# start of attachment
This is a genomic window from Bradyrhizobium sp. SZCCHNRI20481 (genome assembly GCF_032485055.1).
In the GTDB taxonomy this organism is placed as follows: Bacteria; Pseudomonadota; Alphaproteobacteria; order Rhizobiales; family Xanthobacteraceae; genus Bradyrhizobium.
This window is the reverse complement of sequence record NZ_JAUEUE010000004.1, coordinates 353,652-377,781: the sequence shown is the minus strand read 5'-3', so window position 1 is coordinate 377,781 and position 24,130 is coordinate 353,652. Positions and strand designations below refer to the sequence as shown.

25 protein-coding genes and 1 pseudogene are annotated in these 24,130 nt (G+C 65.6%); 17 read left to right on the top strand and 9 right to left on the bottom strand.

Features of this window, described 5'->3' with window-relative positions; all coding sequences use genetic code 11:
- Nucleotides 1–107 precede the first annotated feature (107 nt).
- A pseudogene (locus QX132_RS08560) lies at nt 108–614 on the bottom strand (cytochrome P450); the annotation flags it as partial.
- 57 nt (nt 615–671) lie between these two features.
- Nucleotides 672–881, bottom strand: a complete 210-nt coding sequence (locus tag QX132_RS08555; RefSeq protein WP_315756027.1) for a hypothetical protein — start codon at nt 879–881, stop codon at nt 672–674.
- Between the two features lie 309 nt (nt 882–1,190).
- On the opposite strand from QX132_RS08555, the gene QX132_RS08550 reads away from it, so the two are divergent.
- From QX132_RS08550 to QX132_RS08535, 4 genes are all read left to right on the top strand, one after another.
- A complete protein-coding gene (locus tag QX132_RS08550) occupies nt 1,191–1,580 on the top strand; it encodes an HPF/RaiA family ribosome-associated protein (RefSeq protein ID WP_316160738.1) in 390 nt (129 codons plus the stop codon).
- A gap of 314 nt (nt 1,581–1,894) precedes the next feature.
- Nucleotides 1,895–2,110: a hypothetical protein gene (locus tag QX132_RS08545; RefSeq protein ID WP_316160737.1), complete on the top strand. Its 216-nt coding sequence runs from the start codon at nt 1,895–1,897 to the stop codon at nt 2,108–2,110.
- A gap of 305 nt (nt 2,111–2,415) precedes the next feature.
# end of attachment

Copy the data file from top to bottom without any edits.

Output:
This is a genomic window from Bradyrhizobium sp. SZCCHNRI20481 (genome assembly GCF_032485055.1).
In the GTDB taxonomy this organism is placed as follows: Bacteria; Pseudomonadota; Alphaproteobacteria; order Rhizobiales; family Xanthobacteraceae; genus Bradyrhizobium.
This window is the reverse complement of sequence record NZ_JAUEUE010000004.1, coordinates 353,652-377,781: the sequence shown is the minus strand read 5'-3', so window position 1 is coordinate 377,781 and position 24,130 is coordinate 353,652. Positions and strand designations below refer to the sequence as shown.

25 protein-coding genes and 1 pseudogene are annotated in these 24,130 nt (G+C 65.6%); 17 read left to right on the top strand and 9 right to left on the bottom strand.

Features of this window, described 5'->3' with window-relative positions; all coding sequences use genetic code 11:
- Nucleotides 1–107 precede the first annotated feature (107 nt).
- A pseudogene (locus QX132_RS08560) lies at nt 108–614 on the bottom strand (cytochrome P450); the annotation flags it as partial.
- 57 nt (nt 615–671) lie between these two features.
- Nucleotides 672–881, bottom strand: a complete 210-nt coding sequence (locus tag QX132_RS08555; RefSeq protein WP_315756027.1) for a hypothetical protein — start codon at nt 879–881, stop codon at nt 672–674.
- Between the two features lie 309 nt (nt 882–1,190).
- On the opposite strand from QX132_RS08555, the gene QX132_RS08550 reads away from it, so the two are divergent.
- From QX132_RS08550 to QX132_RS08535, 4 genes are all read left to right on the top strand, one after another.
- A complete protein-coding gene (locus tag QX132_RS08550) occupies nt 1,191–1,580 on the top strand; it encodes an HPF/RaiA family ribosome-associated protein (RefSeq protein ID WP_316160738.1) in 390 nt (129 codons plus the stop codon).
- A gap of 314 nt (nt 1,581–1,894) precedes the next feature.
- Nucleotides 1,895–2,110: a hypothetical protein gene (locus tag QX132_RS08545; RefSeq protein ID WP_316160737.1), complete on the top strand. Its 216-nt coding sequence runs from the start codon at nt 1,895–1,897 to the stop codon at nt 2,108–2,110.
- A gap of 305 nt (nt 2,111–2,415) precedes the next feature.